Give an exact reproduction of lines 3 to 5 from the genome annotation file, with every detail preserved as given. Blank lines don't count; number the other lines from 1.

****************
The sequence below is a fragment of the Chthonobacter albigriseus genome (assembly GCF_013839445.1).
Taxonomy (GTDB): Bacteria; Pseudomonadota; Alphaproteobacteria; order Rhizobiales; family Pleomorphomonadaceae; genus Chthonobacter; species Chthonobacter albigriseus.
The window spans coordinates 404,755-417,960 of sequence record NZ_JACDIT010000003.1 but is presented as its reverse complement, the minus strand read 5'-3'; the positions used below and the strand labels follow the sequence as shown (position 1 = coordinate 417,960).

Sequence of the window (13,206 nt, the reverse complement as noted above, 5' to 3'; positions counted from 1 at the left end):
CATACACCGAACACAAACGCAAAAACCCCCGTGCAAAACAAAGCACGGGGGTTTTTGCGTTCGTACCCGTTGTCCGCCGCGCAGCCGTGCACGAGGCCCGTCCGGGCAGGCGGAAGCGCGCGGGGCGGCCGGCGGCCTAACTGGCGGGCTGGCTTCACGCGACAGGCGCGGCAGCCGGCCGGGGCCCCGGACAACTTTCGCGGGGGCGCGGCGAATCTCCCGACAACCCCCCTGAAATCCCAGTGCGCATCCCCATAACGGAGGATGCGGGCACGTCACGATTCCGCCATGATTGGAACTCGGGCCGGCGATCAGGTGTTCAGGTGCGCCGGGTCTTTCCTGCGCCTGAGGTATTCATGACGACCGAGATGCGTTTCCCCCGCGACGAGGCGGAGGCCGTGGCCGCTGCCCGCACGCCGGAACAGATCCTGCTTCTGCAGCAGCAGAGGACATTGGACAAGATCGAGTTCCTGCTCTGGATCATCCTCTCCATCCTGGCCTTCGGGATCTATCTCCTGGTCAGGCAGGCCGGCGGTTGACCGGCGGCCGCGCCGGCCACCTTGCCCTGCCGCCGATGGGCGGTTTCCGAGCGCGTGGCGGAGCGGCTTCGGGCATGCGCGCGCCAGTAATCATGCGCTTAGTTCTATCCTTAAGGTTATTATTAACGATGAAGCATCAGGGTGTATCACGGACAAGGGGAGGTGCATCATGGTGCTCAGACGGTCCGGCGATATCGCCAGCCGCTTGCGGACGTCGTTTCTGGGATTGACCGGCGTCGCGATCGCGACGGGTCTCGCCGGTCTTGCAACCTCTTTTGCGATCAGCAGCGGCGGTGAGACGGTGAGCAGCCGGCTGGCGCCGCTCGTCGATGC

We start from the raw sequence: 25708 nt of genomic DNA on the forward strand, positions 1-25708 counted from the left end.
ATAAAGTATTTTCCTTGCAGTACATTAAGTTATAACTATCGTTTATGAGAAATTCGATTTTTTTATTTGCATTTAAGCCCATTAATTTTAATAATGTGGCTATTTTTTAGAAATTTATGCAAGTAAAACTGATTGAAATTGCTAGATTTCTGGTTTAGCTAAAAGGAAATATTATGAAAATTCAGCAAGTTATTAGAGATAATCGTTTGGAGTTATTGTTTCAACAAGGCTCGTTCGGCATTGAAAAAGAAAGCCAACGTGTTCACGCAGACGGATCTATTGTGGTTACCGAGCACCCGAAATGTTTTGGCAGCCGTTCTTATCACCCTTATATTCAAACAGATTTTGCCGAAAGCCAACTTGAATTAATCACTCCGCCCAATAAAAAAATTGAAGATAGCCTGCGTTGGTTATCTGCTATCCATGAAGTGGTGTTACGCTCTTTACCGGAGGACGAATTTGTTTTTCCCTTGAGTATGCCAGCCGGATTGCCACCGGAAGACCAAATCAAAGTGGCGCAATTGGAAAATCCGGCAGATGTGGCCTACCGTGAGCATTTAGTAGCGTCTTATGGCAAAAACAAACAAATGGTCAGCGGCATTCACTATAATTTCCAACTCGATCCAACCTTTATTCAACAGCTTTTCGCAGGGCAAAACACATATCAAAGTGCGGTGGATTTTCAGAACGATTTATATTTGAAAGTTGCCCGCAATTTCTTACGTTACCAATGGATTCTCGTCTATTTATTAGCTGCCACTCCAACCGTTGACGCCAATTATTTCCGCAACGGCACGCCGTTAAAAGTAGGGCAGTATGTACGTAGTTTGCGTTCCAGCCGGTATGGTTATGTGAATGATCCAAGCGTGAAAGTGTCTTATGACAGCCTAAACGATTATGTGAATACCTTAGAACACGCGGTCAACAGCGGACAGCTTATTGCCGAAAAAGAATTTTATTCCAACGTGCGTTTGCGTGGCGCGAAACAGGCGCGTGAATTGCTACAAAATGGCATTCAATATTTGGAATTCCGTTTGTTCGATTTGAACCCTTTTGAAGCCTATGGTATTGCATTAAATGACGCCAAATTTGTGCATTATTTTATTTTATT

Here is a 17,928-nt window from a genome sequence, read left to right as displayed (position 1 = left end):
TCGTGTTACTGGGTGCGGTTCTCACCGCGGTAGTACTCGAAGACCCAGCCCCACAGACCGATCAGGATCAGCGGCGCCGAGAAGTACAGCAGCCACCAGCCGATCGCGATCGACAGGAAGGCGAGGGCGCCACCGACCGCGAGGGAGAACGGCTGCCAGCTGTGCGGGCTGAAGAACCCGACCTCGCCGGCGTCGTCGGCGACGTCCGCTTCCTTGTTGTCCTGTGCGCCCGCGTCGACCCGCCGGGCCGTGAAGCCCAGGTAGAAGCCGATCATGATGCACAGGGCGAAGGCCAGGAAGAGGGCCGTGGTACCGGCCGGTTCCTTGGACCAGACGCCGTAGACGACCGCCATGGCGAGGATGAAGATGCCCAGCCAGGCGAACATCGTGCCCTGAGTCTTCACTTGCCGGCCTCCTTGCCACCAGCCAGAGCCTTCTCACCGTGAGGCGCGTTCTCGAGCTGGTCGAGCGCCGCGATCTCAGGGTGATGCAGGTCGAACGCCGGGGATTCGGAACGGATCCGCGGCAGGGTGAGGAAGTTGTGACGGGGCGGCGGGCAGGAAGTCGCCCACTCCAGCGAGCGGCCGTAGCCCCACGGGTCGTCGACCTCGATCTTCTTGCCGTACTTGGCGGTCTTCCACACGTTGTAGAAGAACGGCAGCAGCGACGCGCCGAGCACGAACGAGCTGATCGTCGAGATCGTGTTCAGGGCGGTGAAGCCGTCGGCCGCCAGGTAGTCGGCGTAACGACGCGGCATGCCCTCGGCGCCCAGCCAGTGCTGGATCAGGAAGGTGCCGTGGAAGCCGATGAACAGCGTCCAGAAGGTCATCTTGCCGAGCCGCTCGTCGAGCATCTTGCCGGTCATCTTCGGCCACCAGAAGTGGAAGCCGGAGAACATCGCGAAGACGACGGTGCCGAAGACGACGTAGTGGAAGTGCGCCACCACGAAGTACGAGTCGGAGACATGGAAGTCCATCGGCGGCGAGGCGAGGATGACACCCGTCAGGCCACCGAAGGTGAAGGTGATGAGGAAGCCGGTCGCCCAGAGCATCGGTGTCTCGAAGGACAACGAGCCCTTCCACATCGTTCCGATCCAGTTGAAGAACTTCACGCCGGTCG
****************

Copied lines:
The window spans coordinates 404,755-417,960 of sequence record NZ_JACDIT010000003.1 but is presented as its reverse complement, the minus strand read 5'-3'; the positions used below and the strand labels follow the sequence as shown (position 1 = coordinate 417,960).

Sequence of the window (13,206 nt, the reverse complement as noted above, 5' to 3'; positions counted from 1 at the left end):
CATACACCGAACACAAACGCAAAAACCCCCGTGCAAAACAAAGCACGGGGGTTTTTGCGTTCGTACCCGTTGTCCGCCGCGCAGCCGTGCACGAGGCCCGTCCGGGCAGGCGGAAGCGCGCGGGGCGGCCGGCGGCCTAACTGGCGGGCTGGCTTCACGCGACAGGCGCGGCAGCCGGCCGGGGCCCCGGACAACTTTCGCGGGGGCGCGGCGAATCTCCCGACAACCCCCCTGAAATCCCAGTGCGCATCCCCATAACGGAGGATGCGGGCACGTCACGATTCCGCCATGATTGGAACTCGGGCCGGCGATCAGGTGTTCAGGTGCGCCGGGTCTTTCCTGCGCCTGAGGTATTCATGACGACCGAGATGCGTTTCCCCCGCGACGAGGCGGAGGCCGTGGCCGCTGCCCGCACGCCGGAACAGATCCTGCTTCTGCAGCAGCAGAGGACATTGGACAAGATCGAGTTCCTGCTCTGGATCATCCTCTCCATCCTGGCCTTCGGGATCTATCTCCTGGTCAGGCAGGCCGGCGGTTGACCGGCGGCCGCGCCGGCCACCTTGCCCTGCCGCCGATGGGCGGTTTCCGAGCGCGTGGCGGAGCGGCTTCGGGCATGCGCGCGCCAGTAATCATGCGCTTAGTTCTATCCTTAAGGTTATTATTAACGATGAAGCATCAGGGTGTATCACGGACAAGGGGAGGTGCATCATGGTGCTCAGACGGTCCGGCGATATCGCCAGCCGCTTGCGGACGTCGTTTCTGGGATTGACCGGCGTCGCGATCGCGACGGGTCTCGCCGGTCTTGCAACCTCTTTTGCGATCAGCAGCGGCGGTGAGACGGTGAGCAGCCGGCTGGCGCCGCTCGTCGATGC